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Change culture of banker perks now

LAST year, our biggest bank, AIB, 93pc owned by the Irish State, lost a record €10.4bn. This year, the bank has bought 79 new cars for its employees. Of these, only 52 have gone to persons who need them in the course of their work; the remainder are perks written into the contracts of senior staff.

The Bank of Ireland (36pc state-owned) conducts its affairs on somewhat more modest lines. Last year, it lost a mere €960m, and this year it leased only 59 new cars for staff members. AIB has a total of 536 company cars; Bank of Ireland, 340.

Nearly three years after the blanket bank guarantee -- and with the country still floundering in the crisis to which these institutions have contributed so heavily -- figures of this kind would make any finance minister raise his eyebrows. The lavish perk has come to the attention of the current minister, Michael Noonan.

Just how lavish a perk is it? The public does not know, and very likely Mr Noonan does not know. But more information would certainly be intriguing. Are we talking Mercedes, BMW or something more humble? And how long are these vehicles expected to last? One hears owners on modest incomes boasting that 1200cc bargains have served them admirably for 250,000 miles.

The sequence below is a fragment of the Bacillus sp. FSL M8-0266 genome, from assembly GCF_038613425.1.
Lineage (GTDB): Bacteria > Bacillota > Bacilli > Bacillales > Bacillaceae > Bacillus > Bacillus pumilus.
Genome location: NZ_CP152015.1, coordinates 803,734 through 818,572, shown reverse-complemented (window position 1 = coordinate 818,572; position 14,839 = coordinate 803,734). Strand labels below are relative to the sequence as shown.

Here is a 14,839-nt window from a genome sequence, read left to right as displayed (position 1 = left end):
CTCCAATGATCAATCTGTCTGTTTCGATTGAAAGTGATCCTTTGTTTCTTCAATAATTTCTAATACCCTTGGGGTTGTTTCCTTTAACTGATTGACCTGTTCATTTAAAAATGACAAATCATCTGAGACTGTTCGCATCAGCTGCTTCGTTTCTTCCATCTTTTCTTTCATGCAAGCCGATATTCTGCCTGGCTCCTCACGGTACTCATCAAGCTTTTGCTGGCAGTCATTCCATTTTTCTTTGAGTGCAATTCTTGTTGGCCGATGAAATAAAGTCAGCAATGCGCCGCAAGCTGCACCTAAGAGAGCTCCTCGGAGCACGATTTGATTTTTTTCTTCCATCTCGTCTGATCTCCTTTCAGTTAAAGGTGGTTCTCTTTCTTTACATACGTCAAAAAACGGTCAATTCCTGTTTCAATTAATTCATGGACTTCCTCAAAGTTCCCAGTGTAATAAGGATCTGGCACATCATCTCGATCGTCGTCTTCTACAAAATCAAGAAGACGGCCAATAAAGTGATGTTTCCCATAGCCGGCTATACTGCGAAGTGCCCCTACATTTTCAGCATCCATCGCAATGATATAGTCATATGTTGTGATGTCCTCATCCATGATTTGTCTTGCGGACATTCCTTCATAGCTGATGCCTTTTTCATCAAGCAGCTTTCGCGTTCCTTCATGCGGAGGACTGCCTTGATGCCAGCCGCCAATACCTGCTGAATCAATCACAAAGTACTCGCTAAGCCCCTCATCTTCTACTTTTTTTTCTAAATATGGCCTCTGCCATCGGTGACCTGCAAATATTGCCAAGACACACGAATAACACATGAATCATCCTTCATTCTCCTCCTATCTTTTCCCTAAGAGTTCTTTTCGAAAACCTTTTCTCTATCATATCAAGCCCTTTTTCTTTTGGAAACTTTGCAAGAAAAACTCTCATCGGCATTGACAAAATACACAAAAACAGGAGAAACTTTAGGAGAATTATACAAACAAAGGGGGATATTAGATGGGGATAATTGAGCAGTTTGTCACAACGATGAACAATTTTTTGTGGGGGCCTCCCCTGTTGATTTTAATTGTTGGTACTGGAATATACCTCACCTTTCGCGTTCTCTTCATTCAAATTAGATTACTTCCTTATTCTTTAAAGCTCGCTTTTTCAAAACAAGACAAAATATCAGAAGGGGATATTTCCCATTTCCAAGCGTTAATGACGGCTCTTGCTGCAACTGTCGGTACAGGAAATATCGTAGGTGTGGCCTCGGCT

But the banks are shy about disclosing such details. AIB's annual report hides the cars under the title "annual taxable benefits". Bank of Ireland simply uses the term "other remuneration". It also tells us that "any cars due for replacement are being replaced by diesel models as this is more cost effective and better for the environment."

Concern for the environment is always laudable, but in other countries bank executives are often known to travel by bus or tram. This practice is more environmentally friendly -- and much cheaper.

The minister might well consider recommending it when he reviews the system. His spokesman says he "would expect that any institution, but especially those in receipt of such extensive state aid, would be mindful of ensuring that . . . operational costs are kept to the minimum commensurate with the needs of the business".

A good principle. But Fine Gael's Deputy Mary Mitchell O'Connor enunciates a better one.

She says that "the taxpayer really expects the culture to change within the banks."

We have waited for years for this change of culture, and it is high time that we saw some tangible signs of it.

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